Lately I've been thinking I really would like five children. I think it's because I DVR and watch Seventh Heaven all the time. Although, come to think of it, they end up with SEVEN children. So maybe it's your influence?
At what point did you decide to have a big family? Now that we have ONE I just feel like I want to have a little one around at all times.
When we first got married, there was no question that we wanted children. We believe children are a gift from God, and that His plan is for one generation to pass on the knowledge of God to the next generation.
But then there was the question of how many: Dennis came from a family of three, so he wanted three. I came from four kids, so I wanted four. So that already put us in the counter-culture group by wanting more than the standard "one boy and one girl."
But going to school sidelined those plans for the first eight years of our marriage (here's a summary). So by the time we were ready for our first, not only was I fearful that I would never get pregnant, I had obsessed about babies to such a degree that we had unbelievably unrealistic expectations of parenthood. I was surprised at how hard it was!
However, God is good. It’s funny, because as bad at baby-managing as I started off, I always had that same feeling kittyhox had. Once we got through the first few months, and I started to get into a groove, I just loved having a baby around. When I found out I was pregnant when Allie (now 14) was only 9 months old, I was actually excited.
We had our moments of insanity, we had financial difficulties, we moved, we had our communication issues, I was working part time and hating it, but even through all that, there was a thread of joy that held us together and made us hopeful about the future.
By the time Neal (now 13) was two and Allie was three, I was ready for our third (here’s a post that explains that a bit).
Here’s where the big family thing started coming in. Two things were happening: (1) I needed some serious help managing my home with three kids, and (2) we needed parenting help.
I read a lot of James Dobson, which gave me the courage to train and discipline my kids. We were also in a Sunday school that talked about Biblical parenting. Even though this tended to fuel some unrealistic expectations for having "perfect" kids, this foundation gave us an indispensable framework for obedience that made having three kids in one house possible.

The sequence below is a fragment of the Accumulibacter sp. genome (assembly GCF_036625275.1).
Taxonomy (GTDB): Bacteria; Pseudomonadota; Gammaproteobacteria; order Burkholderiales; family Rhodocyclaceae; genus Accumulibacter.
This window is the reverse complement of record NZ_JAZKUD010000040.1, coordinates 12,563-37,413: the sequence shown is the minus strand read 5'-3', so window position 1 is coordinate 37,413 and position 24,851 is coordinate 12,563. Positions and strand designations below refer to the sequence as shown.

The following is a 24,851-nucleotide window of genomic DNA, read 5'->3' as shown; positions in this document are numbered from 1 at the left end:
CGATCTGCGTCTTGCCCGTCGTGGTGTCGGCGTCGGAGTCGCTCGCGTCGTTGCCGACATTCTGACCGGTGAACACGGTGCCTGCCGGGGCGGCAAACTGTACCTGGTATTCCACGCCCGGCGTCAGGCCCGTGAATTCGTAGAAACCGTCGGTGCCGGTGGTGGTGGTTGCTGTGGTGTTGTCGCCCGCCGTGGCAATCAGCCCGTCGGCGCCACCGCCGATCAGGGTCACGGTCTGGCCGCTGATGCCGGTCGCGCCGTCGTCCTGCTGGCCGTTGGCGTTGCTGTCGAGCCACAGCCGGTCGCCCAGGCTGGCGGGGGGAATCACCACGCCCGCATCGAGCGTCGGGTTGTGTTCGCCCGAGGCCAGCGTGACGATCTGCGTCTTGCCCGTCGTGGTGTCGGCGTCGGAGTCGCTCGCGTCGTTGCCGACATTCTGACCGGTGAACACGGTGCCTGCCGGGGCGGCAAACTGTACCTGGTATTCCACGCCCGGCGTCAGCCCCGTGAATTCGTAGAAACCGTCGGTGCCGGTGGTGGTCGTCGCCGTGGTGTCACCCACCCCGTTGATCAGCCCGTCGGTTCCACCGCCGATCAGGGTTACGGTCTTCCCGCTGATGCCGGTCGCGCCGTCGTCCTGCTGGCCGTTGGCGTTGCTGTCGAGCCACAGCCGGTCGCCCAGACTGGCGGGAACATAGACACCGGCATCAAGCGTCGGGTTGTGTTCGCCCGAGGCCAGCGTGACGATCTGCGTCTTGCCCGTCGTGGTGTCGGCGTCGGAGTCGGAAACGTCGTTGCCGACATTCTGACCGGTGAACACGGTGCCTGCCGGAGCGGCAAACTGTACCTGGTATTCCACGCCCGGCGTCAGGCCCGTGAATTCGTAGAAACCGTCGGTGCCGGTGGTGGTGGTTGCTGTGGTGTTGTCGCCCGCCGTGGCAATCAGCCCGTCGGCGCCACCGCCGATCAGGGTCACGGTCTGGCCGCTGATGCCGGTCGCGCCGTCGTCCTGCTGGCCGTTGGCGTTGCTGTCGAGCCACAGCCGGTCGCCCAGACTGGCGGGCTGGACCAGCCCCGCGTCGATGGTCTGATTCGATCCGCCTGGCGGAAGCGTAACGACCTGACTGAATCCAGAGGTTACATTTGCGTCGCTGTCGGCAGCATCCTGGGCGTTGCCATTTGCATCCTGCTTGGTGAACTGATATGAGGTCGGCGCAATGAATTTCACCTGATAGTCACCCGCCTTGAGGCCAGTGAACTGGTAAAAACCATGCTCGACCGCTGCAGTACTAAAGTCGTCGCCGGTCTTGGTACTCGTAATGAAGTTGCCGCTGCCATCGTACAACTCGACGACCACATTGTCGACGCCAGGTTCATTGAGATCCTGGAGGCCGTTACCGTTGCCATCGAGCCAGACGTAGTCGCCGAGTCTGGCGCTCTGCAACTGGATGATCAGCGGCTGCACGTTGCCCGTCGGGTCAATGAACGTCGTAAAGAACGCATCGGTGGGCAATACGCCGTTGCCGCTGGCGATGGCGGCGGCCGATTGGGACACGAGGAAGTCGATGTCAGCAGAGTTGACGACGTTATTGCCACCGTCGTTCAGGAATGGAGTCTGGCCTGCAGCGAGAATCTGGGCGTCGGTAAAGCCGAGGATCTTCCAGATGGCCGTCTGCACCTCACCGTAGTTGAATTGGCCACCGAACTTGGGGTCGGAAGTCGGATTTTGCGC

Then somewhere along the way, someone introduced me to Dennis and Barbara Rainey’s books and materials. I found myself drawn to the “realness” of their family life with six kids. I remember reading once that their boys got into a tussle and made a hole in the wall. I also read where they were at a restaurant on the way to a conference where they were supposed to speak to parents about Christian parenting, and they felt like failures because their kids were all fighting!
At first I was shocked that “Christian leaders” could have kids that were not perfect, but the more I read, the more I realized this is the kind of example I was looking for. They held the same biblical beliefs as I did, but they were flexible, took things in stride, and (most importantly) were FUN! I liked reading stories of the interactions they had with their kids (whether positive or negative) and I felt like, “I can do this.”
When I was looking for household help, I read every organizing book I could get my hands on. Most made me feel like a failure, but one made its way into my heart: Bonnie’s Household Organizer. I still love the way Bonnie McCullough talks about her kids – five of them - she weaves tenderly training them in with staying on top of the laundry. Also somewhere in that search, I came across a book called Raising a Large Family by Katherine Schlaerth. I think it’s out of print now, but she had me hooked on the idea of having lots of kids (which, in our culture, is three or more) in her introduction: “It's the best thing we never planned.”
And that’s enough for today. I’ll talk more about this later this week. I'm supposed to be househunting, remember?
I especially echo Barbara's first line: "Well, I'm tired a lot."